Susceptibility of cider apple varieties to foliar-feeding insects

Project Overview

Project Type: Farmer/Rancher
Funds awarded in 2019: $8,818.00
Projected End Date: 02/28/2020
Grant Recipient: University of Minnesota - Twin Cities
Region: North Central
State: Wisconsin
Project Coordinator:
Galen Bergquist
University of Minnesota - Twin Cities


  • Fruits: apples


  • Crop Production: agroforestry, crop improvement and selection, foliar feeding
  • Pest Management: cultural control, integrated pest management, prevention

    Proposal summary:

    The production of hard cider is a rapidly growing industry in the North Central region of the United States. The aesthetic appearance of the fruit in hard cider apple production is negligible and so damage from fruit-feeding insect pests is less of a concern. However, foliar-feeding insects still pose a threat, killing young trees and impacting fruit size, yield and sugar content of fruit. To date, pest susceptibility and management research in apple has been done only with fresh-eating varieties. As more cider-specific varieties of apple are planted in the North Central region, knowledge regarding the susceptibility of cider apple varieties to foliar-feeding insects will improve the efficacy of insecticides by allowing growers to utilize plant host resistance to combat these insect pests. We propose a study to screen popular, cider apple varieties for foliar-feeding insect pest susceptibility, leading to the creation of a susceptibility index for each variety and specific knowledge of the timing at which each insect attacks young trees in Wisconsin. These data will provide a foundation for developing low-spray and certified organic disease management strategies for cider apple varieties based on susceptibility to insects.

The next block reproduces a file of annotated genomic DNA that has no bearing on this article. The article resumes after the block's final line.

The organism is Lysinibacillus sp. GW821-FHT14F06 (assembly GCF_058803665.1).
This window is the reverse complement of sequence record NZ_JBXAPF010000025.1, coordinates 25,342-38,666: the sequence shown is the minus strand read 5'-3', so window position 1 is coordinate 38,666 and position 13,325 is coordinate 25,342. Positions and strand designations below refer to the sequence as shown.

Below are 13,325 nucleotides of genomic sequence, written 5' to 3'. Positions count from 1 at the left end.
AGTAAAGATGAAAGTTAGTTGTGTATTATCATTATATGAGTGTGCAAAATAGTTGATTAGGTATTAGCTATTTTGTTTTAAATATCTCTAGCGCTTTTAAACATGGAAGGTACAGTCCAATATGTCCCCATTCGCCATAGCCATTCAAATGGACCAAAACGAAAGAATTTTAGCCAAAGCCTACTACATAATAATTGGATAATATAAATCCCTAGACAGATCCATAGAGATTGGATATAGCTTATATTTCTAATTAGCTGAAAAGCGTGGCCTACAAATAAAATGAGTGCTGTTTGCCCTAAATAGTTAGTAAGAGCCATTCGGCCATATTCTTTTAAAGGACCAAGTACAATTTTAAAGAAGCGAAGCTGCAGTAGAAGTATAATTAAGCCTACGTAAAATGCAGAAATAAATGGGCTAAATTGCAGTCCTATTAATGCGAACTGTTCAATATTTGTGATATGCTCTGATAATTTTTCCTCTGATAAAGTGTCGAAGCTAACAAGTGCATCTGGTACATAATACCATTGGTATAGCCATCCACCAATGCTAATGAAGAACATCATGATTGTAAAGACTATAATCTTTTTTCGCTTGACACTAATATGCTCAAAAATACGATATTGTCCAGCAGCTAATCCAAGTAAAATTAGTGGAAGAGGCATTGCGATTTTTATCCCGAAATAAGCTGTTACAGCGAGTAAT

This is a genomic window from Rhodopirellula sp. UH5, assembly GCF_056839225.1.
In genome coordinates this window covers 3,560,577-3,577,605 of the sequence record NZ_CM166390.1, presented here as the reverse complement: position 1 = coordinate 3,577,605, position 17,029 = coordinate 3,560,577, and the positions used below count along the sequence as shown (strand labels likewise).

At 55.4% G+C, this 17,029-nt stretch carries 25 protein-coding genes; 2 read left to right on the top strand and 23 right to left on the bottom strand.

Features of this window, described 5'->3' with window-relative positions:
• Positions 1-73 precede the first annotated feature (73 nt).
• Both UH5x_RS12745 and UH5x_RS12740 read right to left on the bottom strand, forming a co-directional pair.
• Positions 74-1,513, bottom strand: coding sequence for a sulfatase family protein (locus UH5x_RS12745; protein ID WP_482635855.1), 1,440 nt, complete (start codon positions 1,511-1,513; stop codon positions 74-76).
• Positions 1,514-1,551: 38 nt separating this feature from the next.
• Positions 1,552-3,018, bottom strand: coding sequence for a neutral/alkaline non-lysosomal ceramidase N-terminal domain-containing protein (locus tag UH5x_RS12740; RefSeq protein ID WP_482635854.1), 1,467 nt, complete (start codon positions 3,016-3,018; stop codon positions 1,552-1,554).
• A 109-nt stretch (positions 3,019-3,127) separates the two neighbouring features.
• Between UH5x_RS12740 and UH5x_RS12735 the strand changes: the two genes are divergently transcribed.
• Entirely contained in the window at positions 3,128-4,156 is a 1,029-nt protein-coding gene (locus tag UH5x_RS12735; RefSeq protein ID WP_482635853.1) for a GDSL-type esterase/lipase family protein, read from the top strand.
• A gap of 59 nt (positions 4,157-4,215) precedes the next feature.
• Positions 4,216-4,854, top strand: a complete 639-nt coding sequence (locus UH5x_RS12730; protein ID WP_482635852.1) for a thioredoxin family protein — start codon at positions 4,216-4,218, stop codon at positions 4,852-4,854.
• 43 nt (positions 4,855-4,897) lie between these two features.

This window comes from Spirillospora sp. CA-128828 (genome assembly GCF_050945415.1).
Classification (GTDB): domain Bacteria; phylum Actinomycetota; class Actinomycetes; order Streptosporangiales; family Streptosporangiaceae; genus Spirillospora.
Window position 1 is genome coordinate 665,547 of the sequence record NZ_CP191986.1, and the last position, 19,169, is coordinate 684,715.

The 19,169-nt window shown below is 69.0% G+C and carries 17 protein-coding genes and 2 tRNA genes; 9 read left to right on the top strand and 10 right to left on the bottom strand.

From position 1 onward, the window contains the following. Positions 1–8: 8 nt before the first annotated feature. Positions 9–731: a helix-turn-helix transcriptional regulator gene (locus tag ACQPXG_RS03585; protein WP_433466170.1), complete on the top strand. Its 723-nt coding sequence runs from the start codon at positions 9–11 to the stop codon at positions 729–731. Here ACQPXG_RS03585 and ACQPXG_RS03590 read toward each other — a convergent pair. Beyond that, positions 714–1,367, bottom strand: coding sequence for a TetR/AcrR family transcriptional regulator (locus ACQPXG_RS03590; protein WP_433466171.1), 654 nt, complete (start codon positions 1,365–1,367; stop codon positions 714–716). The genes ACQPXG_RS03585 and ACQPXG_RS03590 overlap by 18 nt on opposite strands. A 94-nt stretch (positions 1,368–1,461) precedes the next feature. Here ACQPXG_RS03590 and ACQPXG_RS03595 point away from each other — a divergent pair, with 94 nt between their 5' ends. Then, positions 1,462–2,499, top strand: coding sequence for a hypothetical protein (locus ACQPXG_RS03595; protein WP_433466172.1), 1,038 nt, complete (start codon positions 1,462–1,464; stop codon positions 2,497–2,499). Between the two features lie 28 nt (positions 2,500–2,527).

Project objectives from proposal:

    1. Screen popular cider-specific varieties for foliage-feeding pest susceptibility
    2. Document pest incidence over the growing season
    3. Develop a pest susceptibility index for each variety and timeline of pest incidence in apple
    4. Share findings with local extension educators, through conference presentations and development of a factsheet
    Any opinions, findings, conclusions, or recommendations expressed in this publication are those of the author(s) and do not necessarily reflect the view of the U.S. Department of Agriculture or SARE.